Effective Communication-Code Enforcement and the Servicing Industry
Published in March/April 2008 REOMAC Update Magazine
By Robert Klein
Statistics abound about how much property values drop when defaulted and REO properties fall into disrepair. This is why the mortgage servicing industry and other investors spend millions of dollars annually keeping properties in their portfolios up to code and in good repair. In many instances, even actively managed REO properties experience code violations resulting from weather damage, vandalism and other unexpected events.
One of the greatest challenges in effectively dealing with code violations has been the inability to create an effective communication channel between local code enforcement officials and the servicing industry.
Typically, when code enforcement personnel issue a violation, the violation is sent to the owner of record on file with local recorders’ offices. It is too common that this information is either out of date, or lacks accurate contact information so that violations can be brought to the attention of the right person and addressed in a timely manner. Even when the right entity is on record, the contact information may be incomplete or inaccurate. As a result, code violation notices can wind up in the wrong city, with the wrong department, and even worse, in a waste basket with piles of junk mail.
Over the past few years, the field services industry has worked diligently to address this issue on behalf of its clients. Prompt notification of code violations and timely remediation is essential in addressing property damage to prevent further deterioration and community blight. At Safeguard, we have actively developed a working partnership with thousands of code enforcement officials in cities across the country to eliminate this communication gap. Rather than sending notices to the entity on record when code violations occur on vacant properties, we have asked them to notify us, and in turn, we have identified the right contact, whether the property was in our client portfolio or not.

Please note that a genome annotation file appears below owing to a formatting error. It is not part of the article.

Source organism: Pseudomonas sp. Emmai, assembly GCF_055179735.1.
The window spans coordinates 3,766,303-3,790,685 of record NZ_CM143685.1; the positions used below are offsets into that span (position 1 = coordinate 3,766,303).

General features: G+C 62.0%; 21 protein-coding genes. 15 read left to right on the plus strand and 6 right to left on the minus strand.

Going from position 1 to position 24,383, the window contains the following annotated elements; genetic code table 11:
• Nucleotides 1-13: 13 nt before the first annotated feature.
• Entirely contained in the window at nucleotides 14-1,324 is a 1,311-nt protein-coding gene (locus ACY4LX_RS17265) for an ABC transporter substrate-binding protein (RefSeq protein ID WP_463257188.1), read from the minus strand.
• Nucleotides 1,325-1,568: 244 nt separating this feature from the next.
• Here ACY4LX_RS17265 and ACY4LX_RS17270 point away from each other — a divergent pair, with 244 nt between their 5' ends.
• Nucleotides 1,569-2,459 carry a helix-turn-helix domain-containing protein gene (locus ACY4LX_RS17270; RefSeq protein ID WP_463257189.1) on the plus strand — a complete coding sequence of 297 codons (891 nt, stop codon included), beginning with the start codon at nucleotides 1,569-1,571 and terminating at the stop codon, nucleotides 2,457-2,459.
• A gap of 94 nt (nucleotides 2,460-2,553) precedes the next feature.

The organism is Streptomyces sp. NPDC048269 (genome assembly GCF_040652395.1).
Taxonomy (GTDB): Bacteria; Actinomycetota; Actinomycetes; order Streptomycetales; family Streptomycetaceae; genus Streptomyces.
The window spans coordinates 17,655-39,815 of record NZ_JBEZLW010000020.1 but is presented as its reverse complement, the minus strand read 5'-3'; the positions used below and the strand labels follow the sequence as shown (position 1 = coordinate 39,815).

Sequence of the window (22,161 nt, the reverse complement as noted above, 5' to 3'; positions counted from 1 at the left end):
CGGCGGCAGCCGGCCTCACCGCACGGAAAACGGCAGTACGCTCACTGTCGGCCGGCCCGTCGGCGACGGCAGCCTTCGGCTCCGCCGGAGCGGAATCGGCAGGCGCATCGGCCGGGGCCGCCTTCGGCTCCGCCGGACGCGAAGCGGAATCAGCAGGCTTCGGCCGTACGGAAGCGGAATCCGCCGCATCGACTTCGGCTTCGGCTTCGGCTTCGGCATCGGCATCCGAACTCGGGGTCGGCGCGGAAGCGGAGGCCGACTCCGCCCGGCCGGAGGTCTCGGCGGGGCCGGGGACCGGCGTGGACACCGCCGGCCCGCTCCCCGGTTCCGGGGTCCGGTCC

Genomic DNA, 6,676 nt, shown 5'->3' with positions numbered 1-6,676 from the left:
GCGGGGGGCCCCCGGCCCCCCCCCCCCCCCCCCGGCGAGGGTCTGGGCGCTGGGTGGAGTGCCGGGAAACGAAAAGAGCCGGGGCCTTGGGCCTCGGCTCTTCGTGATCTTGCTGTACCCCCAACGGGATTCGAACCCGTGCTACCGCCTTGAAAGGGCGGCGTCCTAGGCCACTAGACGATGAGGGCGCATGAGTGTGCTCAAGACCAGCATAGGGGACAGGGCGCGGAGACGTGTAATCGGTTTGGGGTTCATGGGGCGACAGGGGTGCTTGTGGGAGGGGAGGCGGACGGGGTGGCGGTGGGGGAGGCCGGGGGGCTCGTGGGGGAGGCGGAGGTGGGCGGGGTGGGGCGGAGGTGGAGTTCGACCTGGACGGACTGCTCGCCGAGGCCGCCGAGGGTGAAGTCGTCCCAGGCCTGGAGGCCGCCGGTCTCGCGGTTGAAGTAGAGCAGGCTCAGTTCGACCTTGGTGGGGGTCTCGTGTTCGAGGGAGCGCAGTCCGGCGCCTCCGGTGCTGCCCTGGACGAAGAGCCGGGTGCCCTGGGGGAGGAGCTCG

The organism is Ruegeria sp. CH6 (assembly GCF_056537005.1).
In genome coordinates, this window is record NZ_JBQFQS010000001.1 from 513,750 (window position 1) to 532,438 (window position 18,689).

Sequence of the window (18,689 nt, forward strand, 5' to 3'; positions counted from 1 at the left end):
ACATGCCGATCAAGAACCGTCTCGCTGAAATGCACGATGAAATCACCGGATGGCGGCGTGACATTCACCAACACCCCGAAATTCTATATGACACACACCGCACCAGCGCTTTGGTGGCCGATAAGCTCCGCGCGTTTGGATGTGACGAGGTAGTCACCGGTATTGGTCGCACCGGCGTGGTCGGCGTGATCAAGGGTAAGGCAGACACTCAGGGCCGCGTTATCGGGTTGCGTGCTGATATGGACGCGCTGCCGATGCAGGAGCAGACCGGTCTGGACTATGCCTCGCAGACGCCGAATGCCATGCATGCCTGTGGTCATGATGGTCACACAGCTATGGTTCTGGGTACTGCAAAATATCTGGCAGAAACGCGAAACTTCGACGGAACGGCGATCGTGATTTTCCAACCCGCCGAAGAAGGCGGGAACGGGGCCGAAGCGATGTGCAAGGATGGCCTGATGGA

This approach has provided two advantages. First, it has given us an early alert about code violations on our clients’ properties, allowing us to address issues in a timely manner to prevent further property damage. Second, it has allowed us to help our colleagues in the industry, with a courtesy contact to the responsible party to make them aware of violations so they can engage their own inspection and maintenance process.
It is one example of how the mortgage field services industry works cooperatively to raise the level of service we all provide to our clients, and maintain the integrity of properties and neighborhoods across the country.
Recently, the Mortgage Bankers Association (MBA) added a Property Preservation Resource Center to its web site (www.mortgagebankers.org/propertypreservation). Through this site, code enforcement officials nationally can obtain property preservation contact information for mortgage service companies to facilitate the process when code violations come to their attention. It also provides a link to the MERS Servicer Identification System to identify parties responsible for specific properties. This service is an invaluable resource for code enforcement officials and mortgage servicers nationally to further open the lines of communication.
By working together to identify and address property violations quickly and effectively, we can all be more effective in maintaining the quality and integrity of vacant properties, helping our clients achieve faster and more valuable sales, and preserving neighborhoods for homeowners and their families.
Robert Klein, a long time REOMACTM member and supporter, is CEO of Safeguard Properties, Cleveland, OH, the largest privately held mortgage field services company in the U.S.